I understand what you're saying about chains. Yeah, I don't need to read 1000 posts on how the Big Mac is the best thing in the world. However chains don't always stay the same. True, you still have a quarter pounder around but there are always new chains popping up. And in the old chains you've got new items being pumped out. And then you also have chains in countries outside the US (assuming you're from the US) opening up for the first time in America. I'm not defending chains at all; just wish some of these posters would just refrain from belittling others because they do go to a chain. And the funny thing is most of these people probably haven't been to that chain -- it's an automatic reflex action that all chains are bad. Luckily there is a separate board for Chains now. If you're not interested, you don't have to read about chains at all.

                        I totally agree with you that divergent points of view (and other views) are best when backed up by more than "This is good." Those posts don't help me at all. I appreciate it when somebody takes the time to post thoughtfully -- and many do. I just wish we would see more of these contrarian views to begin with. I feel that if more people exercise tact when disagreeing with a post we would see more points of view. Many times it's the long-time regular poster who ends up being the a** as they feel like they've got some seniority. Or maybe they're just a**es to begin with. You'd think because they've been posting for years that they would know better. Luckily, these attacks comprise a small minority of the posts and generally get moderated out. I can totally see why some posters and lurkers would be afraid of the mob mentality and keep to themselves if they have a view that's different. Chowhound should be an environment where we can freely share and exchange ideas with impunity.

                        1. re: applehome

                          Awhile back, a poster made what I thought was a really good point about chains, and the discussion of them on Chowhound. A lot of hounds live in places where there simply aren't a lot of dining options aside from chains, and so getting help finding good dishes at chains is valuable to those hounds.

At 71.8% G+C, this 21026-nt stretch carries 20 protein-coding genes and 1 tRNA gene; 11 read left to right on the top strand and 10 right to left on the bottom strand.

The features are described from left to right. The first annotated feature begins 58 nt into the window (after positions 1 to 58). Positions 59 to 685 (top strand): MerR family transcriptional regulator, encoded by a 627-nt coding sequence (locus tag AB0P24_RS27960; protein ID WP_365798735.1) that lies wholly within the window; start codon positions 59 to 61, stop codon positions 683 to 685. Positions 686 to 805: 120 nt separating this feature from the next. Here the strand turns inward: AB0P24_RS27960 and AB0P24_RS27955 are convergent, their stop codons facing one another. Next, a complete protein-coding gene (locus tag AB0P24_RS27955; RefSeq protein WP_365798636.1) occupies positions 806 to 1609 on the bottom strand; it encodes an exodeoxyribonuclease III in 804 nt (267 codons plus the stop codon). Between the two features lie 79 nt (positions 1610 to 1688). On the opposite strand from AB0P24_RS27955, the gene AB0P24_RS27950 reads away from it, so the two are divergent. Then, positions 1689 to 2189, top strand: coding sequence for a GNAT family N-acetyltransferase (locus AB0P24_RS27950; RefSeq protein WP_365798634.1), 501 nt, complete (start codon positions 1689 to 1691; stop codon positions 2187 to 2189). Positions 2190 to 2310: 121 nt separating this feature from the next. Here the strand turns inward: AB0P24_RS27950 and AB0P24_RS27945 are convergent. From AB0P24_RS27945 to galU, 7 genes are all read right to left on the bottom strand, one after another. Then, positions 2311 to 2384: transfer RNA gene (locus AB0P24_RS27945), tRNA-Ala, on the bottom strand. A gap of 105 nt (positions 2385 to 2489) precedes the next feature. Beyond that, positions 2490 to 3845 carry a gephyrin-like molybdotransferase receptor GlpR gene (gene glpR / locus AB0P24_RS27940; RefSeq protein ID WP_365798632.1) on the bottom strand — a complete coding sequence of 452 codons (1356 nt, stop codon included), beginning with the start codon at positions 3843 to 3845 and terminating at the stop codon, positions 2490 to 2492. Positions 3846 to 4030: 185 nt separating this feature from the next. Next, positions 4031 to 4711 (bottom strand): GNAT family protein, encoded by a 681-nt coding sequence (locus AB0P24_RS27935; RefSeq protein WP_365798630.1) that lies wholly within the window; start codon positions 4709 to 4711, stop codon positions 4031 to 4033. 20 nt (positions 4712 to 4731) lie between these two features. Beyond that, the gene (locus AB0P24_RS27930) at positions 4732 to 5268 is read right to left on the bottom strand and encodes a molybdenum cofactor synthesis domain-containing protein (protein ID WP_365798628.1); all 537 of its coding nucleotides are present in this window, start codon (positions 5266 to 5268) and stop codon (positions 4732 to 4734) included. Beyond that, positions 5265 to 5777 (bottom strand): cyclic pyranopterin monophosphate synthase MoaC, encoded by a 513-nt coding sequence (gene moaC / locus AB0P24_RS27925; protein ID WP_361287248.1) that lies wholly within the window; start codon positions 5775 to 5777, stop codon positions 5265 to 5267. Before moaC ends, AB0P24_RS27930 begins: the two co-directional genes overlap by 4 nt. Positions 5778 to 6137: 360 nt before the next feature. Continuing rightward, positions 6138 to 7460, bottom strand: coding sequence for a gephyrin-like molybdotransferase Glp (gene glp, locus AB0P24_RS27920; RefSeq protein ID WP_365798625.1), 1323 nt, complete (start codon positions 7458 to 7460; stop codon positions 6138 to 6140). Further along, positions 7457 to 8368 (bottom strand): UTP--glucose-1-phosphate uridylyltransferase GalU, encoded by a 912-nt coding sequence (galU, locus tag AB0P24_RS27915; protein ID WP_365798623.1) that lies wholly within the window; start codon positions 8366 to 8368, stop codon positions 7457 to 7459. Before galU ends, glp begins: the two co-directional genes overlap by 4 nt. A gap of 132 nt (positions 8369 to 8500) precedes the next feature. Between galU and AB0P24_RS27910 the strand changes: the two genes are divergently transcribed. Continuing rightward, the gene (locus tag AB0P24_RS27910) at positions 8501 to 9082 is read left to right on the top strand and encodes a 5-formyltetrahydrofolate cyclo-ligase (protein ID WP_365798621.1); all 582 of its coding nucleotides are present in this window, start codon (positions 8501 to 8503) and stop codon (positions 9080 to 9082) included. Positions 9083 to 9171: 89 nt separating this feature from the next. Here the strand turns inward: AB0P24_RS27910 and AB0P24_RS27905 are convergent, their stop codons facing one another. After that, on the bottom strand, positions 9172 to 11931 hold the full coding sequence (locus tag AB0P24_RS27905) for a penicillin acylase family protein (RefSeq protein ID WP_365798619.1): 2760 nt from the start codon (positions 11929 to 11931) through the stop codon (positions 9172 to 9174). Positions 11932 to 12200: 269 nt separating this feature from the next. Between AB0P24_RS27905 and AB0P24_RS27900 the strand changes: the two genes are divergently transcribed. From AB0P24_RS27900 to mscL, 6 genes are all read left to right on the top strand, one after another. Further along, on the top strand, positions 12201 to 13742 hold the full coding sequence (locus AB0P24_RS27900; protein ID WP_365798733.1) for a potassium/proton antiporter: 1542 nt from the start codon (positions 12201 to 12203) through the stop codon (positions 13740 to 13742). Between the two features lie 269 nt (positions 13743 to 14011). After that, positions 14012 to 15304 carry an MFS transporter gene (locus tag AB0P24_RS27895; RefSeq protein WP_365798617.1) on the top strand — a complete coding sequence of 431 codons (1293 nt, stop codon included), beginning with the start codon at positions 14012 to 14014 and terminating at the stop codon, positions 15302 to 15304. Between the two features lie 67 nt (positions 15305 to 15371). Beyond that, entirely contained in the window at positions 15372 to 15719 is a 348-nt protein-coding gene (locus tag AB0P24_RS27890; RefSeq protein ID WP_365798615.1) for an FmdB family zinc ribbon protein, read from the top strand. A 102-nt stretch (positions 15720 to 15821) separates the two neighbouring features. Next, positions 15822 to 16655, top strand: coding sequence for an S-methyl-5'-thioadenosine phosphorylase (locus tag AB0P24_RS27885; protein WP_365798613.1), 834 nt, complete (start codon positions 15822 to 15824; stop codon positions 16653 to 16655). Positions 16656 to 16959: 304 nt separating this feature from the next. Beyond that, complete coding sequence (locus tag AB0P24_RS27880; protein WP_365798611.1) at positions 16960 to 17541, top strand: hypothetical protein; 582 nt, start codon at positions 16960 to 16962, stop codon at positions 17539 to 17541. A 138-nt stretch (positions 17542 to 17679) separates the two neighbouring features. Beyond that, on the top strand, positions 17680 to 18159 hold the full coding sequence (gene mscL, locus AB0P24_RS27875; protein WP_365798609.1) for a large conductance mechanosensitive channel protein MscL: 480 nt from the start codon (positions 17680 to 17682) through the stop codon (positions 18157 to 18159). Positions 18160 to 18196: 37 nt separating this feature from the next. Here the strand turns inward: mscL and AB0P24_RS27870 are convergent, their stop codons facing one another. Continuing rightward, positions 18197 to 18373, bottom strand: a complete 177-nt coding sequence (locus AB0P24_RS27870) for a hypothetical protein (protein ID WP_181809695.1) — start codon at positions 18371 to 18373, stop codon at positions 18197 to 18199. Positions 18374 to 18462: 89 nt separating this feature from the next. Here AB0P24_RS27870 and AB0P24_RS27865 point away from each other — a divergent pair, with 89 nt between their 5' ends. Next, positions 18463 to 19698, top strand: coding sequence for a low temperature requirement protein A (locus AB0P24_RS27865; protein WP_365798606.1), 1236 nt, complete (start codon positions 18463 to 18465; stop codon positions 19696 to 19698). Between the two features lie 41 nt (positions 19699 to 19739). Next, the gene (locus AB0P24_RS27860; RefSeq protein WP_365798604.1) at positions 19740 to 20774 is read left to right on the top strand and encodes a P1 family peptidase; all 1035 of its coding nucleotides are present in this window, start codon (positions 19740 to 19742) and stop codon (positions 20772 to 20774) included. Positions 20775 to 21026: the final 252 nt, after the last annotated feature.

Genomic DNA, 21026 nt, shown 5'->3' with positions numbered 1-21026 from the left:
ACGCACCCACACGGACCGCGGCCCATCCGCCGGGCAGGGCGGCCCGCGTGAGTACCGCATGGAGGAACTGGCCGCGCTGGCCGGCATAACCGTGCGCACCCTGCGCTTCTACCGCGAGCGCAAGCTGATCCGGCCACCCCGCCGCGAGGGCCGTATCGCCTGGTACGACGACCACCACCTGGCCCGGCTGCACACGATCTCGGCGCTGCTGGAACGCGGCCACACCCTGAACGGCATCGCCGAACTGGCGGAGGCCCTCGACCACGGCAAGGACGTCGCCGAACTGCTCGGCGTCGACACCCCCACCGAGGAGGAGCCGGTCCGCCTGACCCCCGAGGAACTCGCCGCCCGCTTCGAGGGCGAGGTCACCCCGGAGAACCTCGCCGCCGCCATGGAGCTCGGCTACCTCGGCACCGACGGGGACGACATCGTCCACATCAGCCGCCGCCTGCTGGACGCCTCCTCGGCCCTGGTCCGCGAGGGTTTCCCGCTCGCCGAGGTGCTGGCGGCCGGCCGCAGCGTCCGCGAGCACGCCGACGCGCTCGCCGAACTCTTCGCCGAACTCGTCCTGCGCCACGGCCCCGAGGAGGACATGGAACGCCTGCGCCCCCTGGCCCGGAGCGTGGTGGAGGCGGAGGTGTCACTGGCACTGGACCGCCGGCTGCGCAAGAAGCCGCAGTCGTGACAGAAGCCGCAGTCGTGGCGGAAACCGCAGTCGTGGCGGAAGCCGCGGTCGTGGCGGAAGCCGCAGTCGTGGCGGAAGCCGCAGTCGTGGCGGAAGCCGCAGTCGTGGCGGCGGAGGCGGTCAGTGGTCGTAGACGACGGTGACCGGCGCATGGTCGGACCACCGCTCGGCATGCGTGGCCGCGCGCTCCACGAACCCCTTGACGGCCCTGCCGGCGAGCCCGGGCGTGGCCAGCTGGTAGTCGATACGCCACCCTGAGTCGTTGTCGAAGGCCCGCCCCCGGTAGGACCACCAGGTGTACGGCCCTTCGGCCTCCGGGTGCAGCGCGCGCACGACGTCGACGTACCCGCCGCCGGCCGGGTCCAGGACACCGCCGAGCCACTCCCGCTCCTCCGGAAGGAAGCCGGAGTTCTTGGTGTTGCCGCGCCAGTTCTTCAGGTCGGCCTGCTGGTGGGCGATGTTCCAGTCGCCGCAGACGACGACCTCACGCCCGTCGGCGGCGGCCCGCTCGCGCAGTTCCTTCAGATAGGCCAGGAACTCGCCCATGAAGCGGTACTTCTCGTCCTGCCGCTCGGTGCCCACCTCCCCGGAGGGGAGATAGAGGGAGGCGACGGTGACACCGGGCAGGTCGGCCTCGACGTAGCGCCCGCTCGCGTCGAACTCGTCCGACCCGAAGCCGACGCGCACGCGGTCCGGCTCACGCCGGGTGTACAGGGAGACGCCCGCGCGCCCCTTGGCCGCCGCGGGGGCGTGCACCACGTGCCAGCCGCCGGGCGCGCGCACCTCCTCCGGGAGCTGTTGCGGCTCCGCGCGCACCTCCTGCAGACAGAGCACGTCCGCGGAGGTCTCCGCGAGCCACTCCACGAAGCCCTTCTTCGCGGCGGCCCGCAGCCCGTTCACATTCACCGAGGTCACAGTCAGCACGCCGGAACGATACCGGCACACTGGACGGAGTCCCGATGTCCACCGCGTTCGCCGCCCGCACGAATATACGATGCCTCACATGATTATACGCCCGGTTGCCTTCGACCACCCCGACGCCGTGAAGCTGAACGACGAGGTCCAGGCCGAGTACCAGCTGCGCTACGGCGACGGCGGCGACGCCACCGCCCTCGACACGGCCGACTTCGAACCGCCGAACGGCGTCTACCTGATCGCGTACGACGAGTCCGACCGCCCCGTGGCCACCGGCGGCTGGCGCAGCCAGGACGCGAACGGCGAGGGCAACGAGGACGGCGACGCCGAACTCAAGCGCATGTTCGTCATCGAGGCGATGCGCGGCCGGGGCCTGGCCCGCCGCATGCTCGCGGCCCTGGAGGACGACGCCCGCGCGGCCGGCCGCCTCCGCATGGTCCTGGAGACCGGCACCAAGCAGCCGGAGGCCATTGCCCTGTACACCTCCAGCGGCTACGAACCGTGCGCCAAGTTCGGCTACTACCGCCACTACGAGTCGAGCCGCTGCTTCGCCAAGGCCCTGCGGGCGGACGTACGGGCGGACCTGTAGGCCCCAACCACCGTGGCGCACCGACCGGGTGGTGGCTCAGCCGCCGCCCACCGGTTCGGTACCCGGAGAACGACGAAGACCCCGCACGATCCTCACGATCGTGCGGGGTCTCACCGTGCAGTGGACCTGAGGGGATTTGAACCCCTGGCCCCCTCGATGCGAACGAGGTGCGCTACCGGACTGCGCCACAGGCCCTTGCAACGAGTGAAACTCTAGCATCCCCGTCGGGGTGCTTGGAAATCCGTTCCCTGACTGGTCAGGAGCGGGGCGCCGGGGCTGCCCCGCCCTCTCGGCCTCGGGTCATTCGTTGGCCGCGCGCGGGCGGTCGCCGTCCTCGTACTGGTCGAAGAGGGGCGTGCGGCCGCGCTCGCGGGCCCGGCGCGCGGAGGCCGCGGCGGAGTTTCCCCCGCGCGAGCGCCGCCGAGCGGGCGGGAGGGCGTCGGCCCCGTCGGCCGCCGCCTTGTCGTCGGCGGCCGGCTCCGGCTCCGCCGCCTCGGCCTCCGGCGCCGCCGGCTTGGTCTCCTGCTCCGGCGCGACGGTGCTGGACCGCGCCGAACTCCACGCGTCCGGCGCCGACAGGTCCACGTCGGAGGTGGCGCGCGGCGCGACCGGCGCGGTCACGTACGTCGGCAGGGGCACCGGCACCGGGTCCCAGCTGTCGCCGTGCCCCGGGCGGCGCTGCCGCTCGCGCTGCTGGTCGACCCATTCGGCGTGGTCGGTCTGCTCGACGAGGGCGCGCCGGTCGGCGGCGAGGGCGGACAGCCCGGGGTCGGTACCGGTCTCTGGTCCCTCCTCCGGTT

1. re: MMRuth

                            Similarly, there are parts of the world about which there is minimal or zilch Chowhound information - anything posted about anywhere(good, bad or indifferent) is a welcome starting point for the hungry traveller.

                          2. re: applehome

                            Details are very important in trying in creating an accurate picture of a restaurant. And that's one way in which people use the this site -- to figure safe options that they know are going to good and will suit their taste.

                            (Nevertheless, I feel that as chowhounds, the best way to get a feel for the place is to eat there. As much as one could read about a place, there's no substitute for a meal to figure out directly whether one likes it or not.)

                            Another way of using this site is to swap tips about where to explore. In this scenario, details are not as important. Merely that a place exists and realizing that there is very little known about it, except that someone thinks its 3 stars or is crap, can provide a stimulus for chowhounds to explore the place because it identifies a gap in our knowledge.

                            Of course brief one liners will be less useful if there is already a ton known about the restaurant in question, but in that case it's time to check out another place that is less well known -- deliciousness marches on.

                            1. re: limster

                              I get your point. A mention of a place you haven't heard of is always a good thing, no matter the quality or disposition of the write-up. Someone mentioned a new Mexican place in Lowell recently, and I'm dying to try it.